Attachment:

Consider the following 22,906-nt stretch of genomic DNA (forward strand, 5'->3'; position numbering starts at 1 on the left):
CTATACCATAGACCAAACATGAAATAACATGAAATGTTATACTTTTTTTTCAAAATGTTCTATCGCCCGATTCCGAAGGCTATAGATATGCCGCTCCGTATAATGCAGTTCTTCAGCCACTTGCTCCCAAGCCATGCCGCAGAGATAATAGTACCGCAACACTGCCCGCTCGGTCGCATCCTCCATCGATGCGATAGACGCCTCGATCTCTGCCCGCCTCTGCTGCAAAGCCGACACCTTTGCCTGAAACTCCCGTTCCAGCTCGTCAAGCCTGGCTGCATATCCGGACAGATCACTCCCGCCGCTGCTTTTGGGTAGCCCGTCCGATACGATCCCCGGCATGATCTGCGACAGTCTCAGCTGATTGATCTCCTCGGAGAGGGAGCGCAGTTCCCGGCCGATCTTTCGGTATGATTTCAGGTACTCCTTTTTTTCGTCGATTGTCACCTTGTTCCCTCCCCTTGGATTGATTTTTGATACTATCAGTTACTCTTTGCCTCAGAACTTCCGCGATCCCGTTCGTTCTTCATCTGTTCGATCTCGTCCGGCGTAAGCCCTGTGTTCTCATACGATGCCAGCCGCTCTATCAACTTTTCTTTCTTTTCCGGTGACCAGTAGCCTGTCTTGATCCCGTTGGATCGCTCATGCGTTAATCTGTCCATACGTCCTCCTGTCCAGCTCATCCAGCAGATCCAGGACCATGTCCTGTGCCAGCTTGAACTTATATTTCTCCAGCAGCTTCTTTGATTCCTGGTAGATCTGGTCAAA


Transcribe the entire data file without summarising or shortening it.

Consider the following 22,906-nt stretch of genomic DNA (forward strand, 5'->3'; position numbering starts at 1 on the left):
CTATACCATAGACCAAACATGAAATAACATGAAATGTTATACTTTTTTTTCAAAATGTTCTATCGCCCGATTCCGAAGGCTATAGATATGCCGCTCCGTATAATGCAGTTCTTCAGCCACTTGCTCCCAAGCCATGCCGCAGAGATAATAGTACCGCAACACTGCCCGCTCGGTCGCATCCTCCATCGATGCGATAGACGCCTCGATCTCTGCCCGCCTCTGCTGCAAAGCCGACACCTTTGCCTGAAACTCCCGTTCCAGCTCGTCAAGCCTGGCTGCATATCCGGACAGATCACTCCCGCCGCTGCTTTTGGGTAGCCCGTCCGATACGATCCCCGGCATGATCTGCGACAGTCTCAGCTGATTGATCTCCTCGGAGAGGGAGCGCAGTTCCCGGCCGATCTTTCGGTATGATTTCAGGTACTCCTTTTTTTCGTCGATTGTCACCTTGTTCCCTCCCCTTGGATTGATTTTTGATACTATCAGTTACTCTTTGCCTCAGAACTTCCGCGATCCCGTTCGTTCTTCATCTGTTCGATCTCGTCCGGCGTAAGCCCTGTGTTCTCATACGATGCCAGCCGCTCTATCAACTTTTCTTTCTTTTCCGGTGACCAGTAGCCTGTCTTGATCCCGTTGGATCGCTCATGCGTTAATCTGTCCATACGTCCTCCTGTCCAGCTCATCCAGCAGATCCAGGACCATGTCCTGTGCCAGCTTGAACTTATATTTCTCCAGCAGCTTCTTTGATTCCTGGTAGATCTGGTCAAA